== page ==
Palm Sunday, the traditional day of the celebration of Jesus’ triumphal entry into Jerusalem, presents us with an image of Jesus entering Jerusalem being celebrated by a large crowd who praised him as “he who comes in the name of the Lord” (Matthew 21:1-11).
In my native Brazil, I have seen dozens of children’s plays reproducing a form of the scene from this moment in Jesus’ life.
As a child, I never had the opportunity to act in church plays dressed as one of the people who spread tree branches on the road while shouting “Hosanna to the Son of David” as Jesus entered the city riding on a donkey.
Every time I saw those re-enactments, however, I imagined myself as a one of those participants in the crowds, celebrating Jesus as the King and rejoicing in his mission.
As I read the biblical text more carefully, however, I grew a sense of ambiguity toward the crowds.
That was because I realized the author of the Gospel of Matthew made no distinction between the crowds who praised Jesus’ entrance with palm trees and the crowd who chose to have him crucified soon afterward.
The crowds did praise Jesus saying, “Hosanna to the Son of David,” and the same “crowd” soon after shouted something else: “Let him be crucified!” (Matthew 27:22).
Matthew tells us it was “the chief priests and the elders” who persuaded the crowds to “destroy Jesus” (Matthew 27:20); it strikes me that it was through the mediation of religious leaders that the Jesus who was celebrated by the crowds was turned into the Jesus who had to be killed.
Mediations are important. These religious leaders were threatened by the radicality of Jesus’ message, and they wanted Jesus gone; the crowds obliged.
After I saw this tension in the Gospel narrative, I began to ask myself: Did the crowds actually know who they were celebrating with palm trees when Jesus was entering Jerusalem?
A significant characteristic of Jesus’ person and ministry, of course, is that he challenges aspects of our identity and culture that are very dear to us.
To celebrate Jesus as Lord – like the crowds appeared to do as he entered Jerusalem – is to commit to following his lead in giving his life for others.
In a society so inundated with nationalism, cutthroat capitalism and individualism, the ramifications of this commitment are many.
The COVID-19 pandemic – for all the challenges and threats it has brought to millions of people worldwide – is showing us the extent to which it is difficult to follow Christ’s lordship in sacrificing for others.
As a matter of fact, if some of the discourse provided by a number of government officials is a good thermometer of public opinion, many of us would rather have others (particularly the elderly and people who are at high risk of dying from this disease) sacrifice for us – as if the good of the almighty economy was our only possible ultimate concern. Barabbas can be such a tempting alternative.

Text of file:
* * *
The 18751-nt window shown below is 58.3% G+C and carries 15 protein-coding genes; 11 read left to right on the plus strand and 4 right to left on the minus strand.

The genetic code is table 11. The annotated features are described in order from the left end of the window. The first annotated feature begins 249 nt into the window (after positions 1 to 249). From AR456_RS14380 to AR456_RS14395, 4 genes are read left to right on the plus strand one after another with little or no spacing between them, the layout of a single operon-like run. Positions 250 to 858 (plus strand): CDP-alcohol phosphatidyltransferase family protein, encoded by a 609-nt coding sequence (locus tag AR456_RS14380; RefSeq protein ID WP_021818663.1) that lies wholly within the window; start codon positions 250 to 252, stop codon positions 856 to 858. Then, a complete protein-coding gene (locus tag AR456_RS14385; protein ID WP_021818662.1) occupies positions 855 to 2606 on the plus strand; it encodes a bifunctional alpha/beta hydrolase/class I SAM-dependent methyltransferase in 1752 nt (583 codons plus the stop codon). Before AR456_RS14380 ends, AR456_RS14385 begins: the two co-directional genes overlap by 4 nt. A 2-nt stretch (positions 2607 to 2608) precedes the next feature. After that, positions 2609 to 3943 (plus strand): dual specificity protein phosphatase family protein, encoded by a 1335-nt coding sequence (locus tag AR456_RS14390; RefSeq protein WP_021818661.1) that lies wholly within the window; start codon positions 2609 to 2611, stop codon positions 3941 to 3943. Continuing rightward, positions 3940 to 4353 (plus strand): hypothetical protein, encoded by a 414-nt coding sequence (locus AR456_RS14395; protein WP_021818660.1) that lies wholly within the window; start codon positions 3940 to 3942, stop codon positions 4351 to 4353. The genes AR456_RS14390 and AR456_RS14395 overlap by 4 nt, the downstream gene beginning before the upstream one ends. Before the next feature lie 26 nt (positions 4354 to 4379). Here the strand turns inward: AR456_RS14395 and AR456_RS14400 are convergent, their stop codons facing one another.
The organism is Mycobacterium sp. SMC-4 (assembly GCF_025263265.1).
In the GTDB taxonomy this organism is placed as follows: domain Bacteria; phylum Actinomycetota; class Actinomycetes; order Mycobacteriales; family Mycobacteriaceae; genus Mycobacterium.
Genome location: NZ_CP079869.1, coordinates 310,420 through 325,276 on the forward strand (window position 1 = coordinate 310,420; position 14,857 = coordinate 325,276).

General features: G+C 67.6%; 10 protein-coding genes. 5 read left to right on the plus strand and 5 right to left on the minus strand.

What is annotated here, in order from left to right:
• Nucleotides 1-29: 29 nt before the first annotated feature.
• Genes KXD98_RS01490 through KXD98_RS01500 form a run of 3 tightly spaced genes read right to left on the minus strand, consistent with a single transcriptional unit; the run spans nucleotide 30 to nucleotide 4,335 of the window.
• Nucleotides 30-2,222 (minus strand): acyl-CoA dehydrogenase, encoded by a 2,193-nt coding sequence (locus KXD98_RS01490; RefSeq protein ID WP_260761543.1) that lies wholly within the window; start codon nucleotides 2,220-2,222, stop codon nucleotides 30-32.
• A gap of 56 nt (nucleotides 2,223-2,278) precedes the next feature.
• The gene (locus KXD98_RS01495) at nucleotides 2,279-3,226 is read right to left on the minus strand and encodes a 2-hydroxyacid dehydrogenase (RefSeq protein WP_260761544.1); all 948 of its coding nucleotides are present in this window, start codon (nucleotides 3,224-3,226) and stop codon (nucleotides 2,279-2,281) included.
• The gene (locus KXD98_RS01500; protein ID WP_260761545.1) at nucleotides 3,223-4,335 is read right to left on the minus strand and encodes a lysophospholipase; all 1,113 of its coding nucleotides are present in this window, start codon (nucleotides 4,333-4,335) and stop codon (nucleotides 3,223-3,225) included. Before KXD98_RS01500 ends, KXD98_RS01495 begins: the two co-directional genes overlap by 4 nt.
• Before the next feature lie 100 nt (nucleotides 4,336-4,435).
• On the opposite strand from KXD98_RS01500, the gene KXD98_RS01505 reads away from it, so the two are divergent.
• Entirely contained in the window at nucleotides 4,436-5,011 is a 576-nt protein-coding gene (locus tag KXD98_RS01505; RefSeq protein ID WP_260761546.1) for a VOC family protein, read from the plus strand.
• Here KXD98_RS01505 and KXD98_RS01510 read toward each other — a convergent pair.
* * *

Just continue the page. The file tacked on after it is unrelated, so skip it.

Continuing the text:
Therefore, before we decide to celebrate the Lord on this Palm Sunday, let us first ask ourselves who this Lord is, lest we fall into the temptation to be manipulated into turning against the Lord by those who – not unlike the chief priests and elders who convinced the crowds to turn against Jesus – have their self-interest at odds with the way of the Lord.
The Lord we celebrate with our branches this Sunday is the God of love, who called us to love people as subjects, not as objects of the market.
The Lord to whom we cry out and shout “Hosanna to the Son of David” is the God of life, who told us whatever we do to the most vulnerable, we do to the divine.
The Lord riding on a donkey is the God who does not discriminate; the God who treats us with the same love, respect and acceptance independent of race, religion, class, gender or immigration status.
The Lord entering Jerusalem is the God of hope, who tells us we are victors in Christ.
The Lord rejected by the crowds is the God of forgiveness, for whom our shortcomings are nothing compared to God’s welcoming embrace. This is the Lord we celebrate on this Palm Sunday.
Let God be praised as we shout: “Hosanna to the Son of David; blessed is he who comes in the name of the Lord; hosanna in the highest.”
Editor’s note: This article is part of a weekly “Lenten Lectionary” series for Lent 2020. Each week, we will have an article reflecting on the lectionary texts for the forthcoming Sunday. Previous articles in the series were:
Lenten Lectionary | Are You Angry When Your Cheese is Moved? | Terrell Carter
Lenten Lectionary | Journeying with Jesus into the Wilderness | Merianna Harrelson
Lenten Lectionary | Your Lenten Journey to the Far Country | Richard Wilson
Lenten Lectionary | Will You Boldly Push the Boundaries? | Aurelia Davila Pratt
Lenten Lectionary | A Blind Man’s Journey to Believing in Jesus | Austin “Mack” Dennis
Lenten Lectionary | Grief and Presence Amid COVID-19 Virus | Julie Pennington-Russell
Associate Editor for “Perspectivas”—the Journal of the Hispanic Theological Initiative and is the author of the forthcoming book “The Global Mission of the Jim Crow South.” He holds a Ph.D. in religion from Baylor University.